Happy summer, Calgary Humane Society Supporters! It’s time for some fun at the sun!
We have been loving the great summer weather here at the shelter! Summer also marks summer camp season at CHS, meaning that hundreds of animal-loving kids have been attending the shelter to learn more about what we do and how we help animals in Calgary. If you are coming to the shelter on a weekday, keep an eye out for these young learners and give them a wave!
Waves are also the topic of today’s blog (how’s that for a flawless transition!). That’s right, fun in the sun often means lakes, rivers and swimming pools! Today on the blog we bring you some water safety tips for pets.
Water Safety for Pets
- Supervise, supervise, supervise! If your pet is going to be near the water with you then remember that it is your responsibility to know where your pet is at all times. Just like a child, a pet can wander off quickly, so if you know that you are headed to an event with lots of distractions it may be safer to leave your pet at home.
- Watch out for signs of stress. Dogs have a number of body language signals that indicate stress. Keep a keen eye out for: lip licking (when not eating), yawning (when not tired), sniffing (especially if there seems to be nothing to sniff), whale eye (you see the whites of your dog’s eyes), stiff body or facial muscles, dry panting (though this may also be heat) or a dog attempting to lean away or exit a situation. If your dog starts showing these signs in response to activities near the water, they are probably not having much fun.
- Invest in a life jacket! Many dogs can swim, but many more cannot. Dogs with very large heads (in relation to their bodies), barrel-chested dogs and more portly dogs will likely find swimming difficult or impossible. Dogs that are not frequent swimmers may tire more quickly than expected when swimming, even in calm waters. A life jacket will help to ensure that your pet is safe if they do try to take a dip in the lake.
- Watch out for moving water. River swimming is a favourite pastime for many dogs, but it can be dangerous! Before allowing your pet access to the river, watch out for debris (common after floods), fast moving water and undercurrents that could overpower your pet’s swimming ability. Just a few weeks ago there was a dog that got caught up in the river current and had to be rescued by a good Samaritan several kilometers down the river! Thankfully that story ended well, but if there is any question about the condition of the water it is probably a good idea to skip the river swim.
- Boat safety is for pets too! Even if your pet is a good swimmer, they should be wearing a life jacket if on a boat. Unlike a pet that chooses to jump in the water and swim (and therefore has time to prepare themselves) a dog thrown off a boat during an accident may not be ready to swim or could even be knocked out in the accident. Keeping a life jacket on your pet while boating will ensure that if you do have an accident that both you and your pet are able to safely float until rescue arrives. Many pet life jackets also have a very useful handle on the top that can be used to safely lift your pet out of the water when rescue arrives!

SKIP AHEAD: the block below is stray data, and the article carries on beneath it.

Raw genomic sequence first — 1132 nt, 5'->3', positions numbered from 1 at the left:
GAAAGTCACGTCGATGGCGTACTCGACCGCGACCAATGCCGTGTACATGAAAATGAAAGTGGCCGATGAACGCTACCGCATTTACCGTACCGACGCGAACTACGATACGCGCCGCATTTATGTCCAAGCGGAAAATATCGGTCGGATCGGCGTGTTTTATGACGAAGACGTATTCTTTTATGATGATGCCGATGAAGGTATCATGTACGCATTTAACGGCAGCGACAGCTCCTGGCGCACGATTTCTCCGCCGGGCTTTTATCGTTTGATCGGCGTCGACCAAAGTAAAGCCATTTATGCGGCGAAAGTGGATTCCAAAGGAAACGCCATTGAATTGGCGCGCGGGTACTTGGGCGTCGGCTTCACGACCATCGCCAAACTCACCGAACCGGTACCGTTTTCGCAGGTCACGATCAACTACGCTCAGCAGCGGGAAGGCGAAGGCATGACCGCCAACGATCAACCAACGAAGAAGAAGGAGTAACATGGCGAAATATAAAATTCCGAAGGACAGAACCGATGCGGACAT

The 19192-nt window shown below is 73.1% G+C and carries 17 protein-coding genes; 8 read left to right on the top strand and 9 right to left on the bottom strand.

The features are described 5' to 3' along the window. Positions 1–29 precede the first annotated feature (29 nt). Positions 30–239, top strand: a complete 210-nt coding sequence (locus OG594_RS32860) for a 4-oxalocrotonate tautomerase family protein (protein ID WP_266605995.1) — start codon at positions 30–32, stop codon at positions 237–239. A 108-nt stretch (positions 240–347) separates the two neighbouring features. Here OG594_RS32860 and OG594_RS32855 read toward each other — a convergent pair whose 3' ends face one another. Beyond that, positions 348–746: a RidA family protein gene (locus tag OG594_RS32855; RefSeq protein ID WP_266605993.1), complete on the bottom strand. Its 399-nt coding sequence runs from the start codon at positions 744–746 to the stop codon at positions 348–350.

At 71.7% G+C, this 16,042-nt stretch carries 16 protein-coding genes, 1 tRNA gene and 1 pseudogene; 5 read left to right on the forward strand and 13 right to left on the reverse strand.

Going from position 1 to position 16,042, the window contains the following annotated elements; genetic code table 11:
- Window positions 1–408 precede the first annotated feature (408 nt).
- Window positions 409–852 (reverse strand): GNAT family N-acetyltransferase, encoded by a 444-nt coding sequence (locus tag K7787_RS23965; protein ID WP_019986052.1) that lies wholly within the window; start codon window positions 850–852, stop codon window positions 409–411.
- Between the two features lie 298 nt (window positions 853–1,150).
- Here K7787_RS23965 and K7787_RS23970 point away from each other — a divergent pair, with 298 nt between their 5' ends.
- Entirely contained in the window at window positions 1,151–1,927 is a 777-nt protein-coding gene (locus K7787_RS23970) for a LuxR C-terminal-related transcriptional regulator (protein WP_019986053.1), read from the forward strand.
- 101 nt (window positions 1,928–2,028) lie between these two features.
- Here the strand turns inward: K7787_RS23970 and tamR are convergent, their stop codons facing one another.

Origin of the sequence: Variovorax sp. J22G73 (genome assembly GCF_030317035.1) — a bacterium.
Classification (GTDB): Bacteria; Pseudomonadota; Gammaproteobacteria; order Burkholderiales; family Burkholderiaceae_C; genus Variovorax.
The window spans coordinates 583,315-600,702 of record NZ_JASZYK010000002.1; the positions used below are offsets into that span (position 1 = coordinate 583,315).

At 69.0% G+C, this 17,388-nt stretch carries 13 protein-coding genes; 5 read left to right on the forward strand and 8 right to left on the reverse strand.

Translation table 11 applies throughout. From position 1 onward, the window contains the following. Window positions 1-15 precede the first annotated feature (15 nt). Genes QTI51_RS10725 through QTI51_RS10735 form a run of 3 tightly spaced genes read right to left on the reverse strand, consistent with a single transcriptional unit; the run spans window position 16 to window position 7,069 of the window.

- Bring lots of water. Thirsty dogs are likely to drink out of ponds, lakes, rivers and other bodies of water. This could expose your dog to parasites or bacteria that lead to gastrointestinal distress and unhappy poop. Some parasites may also lead to bigger health problems. Keeping a stock of clean, fresh water for your pet will reduce your pet’s urge to sip from the stream.
- BBQ? Watch out for snack stealing! BBQs at the beach are delicious, but hotdogs are an all too tempting snack for a hungry pooch who has spent the day swimming. Bring plenty of your pet’s regular food, keep human food out of reach and let others know exactly what types of food, and how much, your pet is allowed to have.
- Keep on leash and under control. Unless you are in an off-leash area you will need to keep your pet on a leash. If the beach or area you are in is an off-leash area, remember that you are still responsible to have your pet under control. That means your pet needs to come straight to you when called, regardless of other temptations. Need help mastering your recall? Calgary Humane Society’s behaviour department has a training class called Toto Recall and private consultations to help build these skills!
- Watch out for boaters and jet skis. If your pet is swimming, watch out for nearby boaters or jet skis who may not be able to see your pet. A brightly coloured lifejacket on your pet will make them more visible, but a boater may still fail to see them if they are too close. Restrict your pet to swimming in areas where boats don’t typically travel or in areas that are roped off for swimming.
- Bring some shade. Just like people our pets can suffer from sunburns and heat exhaustion. Reflections off the water can magnify the effects of the sun, so bring along a large umbrella or another source of shade to give your pet a break from the warm summer rays.
Do you have a water safety tip that we missed? Is there a set of safety tips you would like to see? Let us know on our Facebook page! We hope you all have a happy and healthy summer!